Asset Markets, General Equilibrium and the Neutrality of Money
AbstractWhen government liabilities (including money) are held in private portfolios only as stores of value, and do not provide additional benefits (as liquidity services), the real variables in an economy with uncertainty are not affected by the government's trading in assets. There are also policies which alter the money supply through taxes or subsidies, and affect the price of money without changing real variables.
Download InfoIf you experience problems downloading a file, check if you have the proper application to view it first. In case of further problems read the IDEAS help page. Note that these files are not on the IDEAS site. Please be patient as the files may be large.
Bibliographic InfoPaper provided by Cowles Foundation for Research in Economics, Yale University in its series Cowles Foundation Discussion Papers with number 605.
Length: 22 pages
Date of creation: Sep 1981
Date of revision:
Publication status: Published in Review of Economic Studies (1984), 51: 129-138
Note: CFP 586.
Contact details of provider:
Postal: Yale University, Box 208281, New Haven, CT 06520-8281 USA
Phone: (203) 432-3702
Fax: (203) 432-6167
Web page: http://cowles.econ.yale.edu/
More information through EDIRC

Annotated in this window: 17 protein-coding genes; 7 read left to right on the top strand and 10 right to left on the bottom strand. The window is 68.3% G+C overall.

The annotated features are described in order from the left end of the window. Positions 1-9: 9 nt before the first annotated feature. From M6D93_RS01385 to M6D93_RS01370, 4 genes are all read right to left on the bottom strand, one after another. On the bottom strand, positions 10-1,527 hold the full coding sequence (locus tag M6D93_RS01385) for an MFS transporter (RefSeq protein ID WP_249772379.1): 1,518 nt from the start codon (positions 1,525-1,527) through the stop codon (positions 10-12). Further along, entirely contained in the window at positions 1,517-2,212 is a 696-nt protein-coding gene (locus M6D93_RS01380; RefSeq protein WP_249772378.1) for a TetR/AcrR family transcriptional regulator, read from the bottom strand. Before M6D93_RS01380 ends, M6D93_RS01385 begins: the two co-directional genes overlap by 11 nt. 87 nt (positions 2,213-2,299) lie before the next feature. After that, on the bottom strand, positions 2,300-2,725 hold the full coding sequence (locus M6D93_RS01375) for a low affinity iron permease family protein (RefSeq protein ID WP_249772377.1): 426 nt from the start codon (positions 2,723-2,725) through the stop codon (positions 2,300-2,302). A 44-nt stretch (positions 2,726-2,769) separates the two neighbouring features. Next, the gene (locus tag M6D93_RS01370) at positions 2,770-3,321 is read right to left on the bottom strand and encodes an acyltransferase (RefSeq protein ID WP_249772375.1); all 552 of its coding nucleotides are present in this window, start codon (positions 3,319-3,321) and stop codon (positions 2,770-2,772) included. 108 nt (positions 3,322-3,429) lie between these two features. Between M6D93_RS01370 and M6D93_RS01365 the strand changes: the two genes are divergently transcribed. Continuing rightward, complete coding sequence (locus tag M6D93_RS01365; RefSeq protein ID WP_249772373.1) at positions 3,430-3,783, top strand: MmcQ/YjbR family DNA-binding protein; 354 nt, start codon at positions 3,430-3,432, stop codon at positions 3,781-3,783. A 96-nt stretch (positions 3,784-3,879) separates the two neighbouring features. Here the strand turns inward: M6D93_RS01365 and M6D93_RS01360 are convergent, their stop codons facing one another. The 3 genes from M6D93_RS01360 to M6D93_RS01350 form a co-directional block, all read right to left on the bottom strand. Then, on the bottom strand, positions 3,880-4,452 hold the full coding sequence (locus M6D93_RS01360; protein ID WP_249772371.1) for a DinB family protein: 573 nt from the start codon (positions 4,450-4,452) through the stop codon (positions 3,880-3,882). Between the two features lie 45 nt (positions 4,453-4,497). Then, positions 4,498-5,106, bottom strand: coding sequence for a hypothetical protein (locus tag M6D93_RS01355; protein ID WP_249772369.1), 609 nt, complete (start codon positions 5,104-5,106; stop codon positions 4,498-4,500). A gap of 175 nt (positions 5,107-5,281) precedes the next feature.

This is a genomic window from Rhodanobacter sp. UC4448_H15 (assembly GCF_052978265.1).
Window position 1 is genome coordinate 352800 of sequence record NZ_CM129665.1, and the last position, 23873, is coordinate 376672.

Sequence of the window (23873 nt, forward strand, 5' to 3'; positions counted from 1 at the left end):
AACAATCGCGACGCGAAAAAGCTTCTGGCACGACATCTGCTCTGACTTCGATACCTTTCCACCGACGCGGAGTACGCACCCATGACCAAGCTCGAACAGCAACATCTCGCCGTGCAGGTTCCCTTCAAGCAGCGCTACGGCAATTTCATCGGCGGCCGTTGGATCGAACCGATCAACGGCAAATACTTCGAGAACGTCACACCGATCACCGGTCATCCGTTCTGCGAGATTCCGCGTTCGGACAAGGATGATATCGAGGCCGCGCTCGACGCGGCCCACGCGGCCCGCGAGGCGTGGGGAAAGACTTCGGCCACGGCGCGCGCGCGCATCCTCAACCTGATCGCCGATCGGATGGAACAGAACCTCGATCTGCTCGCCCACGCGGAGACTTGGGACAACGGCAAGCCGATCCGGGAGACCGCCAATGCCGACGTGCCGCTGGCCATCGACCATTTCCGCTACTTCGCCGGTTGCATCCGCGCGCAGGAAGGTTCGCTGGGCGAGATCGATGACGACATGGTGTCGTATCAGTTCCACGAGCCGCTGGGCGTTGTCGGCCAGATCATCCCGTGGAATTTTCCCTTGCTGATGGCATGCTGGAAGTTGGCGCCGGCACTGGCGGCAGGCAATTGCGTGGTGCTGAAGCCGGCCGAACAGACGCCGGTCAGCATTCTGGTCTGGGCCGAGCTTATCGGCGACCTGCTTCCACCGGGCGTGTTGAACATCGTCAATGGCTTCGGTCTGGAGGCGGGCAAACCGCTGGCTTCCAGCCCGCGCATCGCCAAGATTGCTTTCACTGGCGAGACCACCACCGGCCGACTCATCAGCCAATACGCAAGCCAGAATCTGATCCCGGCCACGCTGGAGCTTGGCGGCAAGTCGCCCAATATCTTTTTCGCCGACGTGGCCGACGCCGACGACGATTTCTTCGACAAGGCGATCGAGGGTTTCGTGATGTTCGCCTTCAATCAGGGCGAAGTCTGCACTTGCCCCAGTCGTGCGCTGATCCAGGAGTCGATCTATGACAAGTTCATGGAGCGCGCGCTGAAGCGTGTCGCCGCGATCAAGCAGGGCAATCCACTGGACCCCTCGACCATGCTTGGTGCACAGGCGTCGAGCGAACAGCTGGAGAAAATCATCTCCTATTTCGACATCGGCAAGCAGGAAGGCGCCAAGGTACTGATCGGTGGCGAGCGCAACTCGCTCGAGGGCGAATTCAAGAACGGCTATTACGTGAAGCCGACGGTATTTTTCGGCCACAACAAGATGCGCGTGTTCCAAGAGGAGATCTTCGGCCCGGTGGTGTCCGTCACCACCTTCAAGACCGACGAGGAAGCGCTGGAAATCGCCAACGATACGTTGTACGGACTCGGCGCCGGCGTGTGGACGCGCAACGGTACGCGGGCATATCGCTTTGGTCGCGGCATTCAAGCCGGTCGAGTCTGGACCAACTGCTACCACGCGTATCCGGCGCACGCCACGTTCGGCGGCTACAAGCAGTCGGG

Postal: Cowles Foundation, Yale University, Box 208281, New Haven, CT 06520-8281 USA
Please report citation or reference errors to , or , if you are the registered author of the cited work, log in to your RePEc Author Service profile, click on "citations" and make appropriate adjustments.:
- James Tobin, 1956. "Liquidity Preference as Behavior Towards Risk," Cowles Foundation Discussion Papers 14, Cowles Foundation for Research in Economics, Yale University.
- Wallace, Neil, 1981. "A Modigliani-Miller Theorem for Open-Market Operations," American Economic Review, American Economic Association, vol. 71(3), pages 267-74, June.
For technical questions regarding this item, or to correct its authors, title, abstract, bibliographic or download information, contact: (Glena Ames).
If references are entirely missing, you can add them using this form.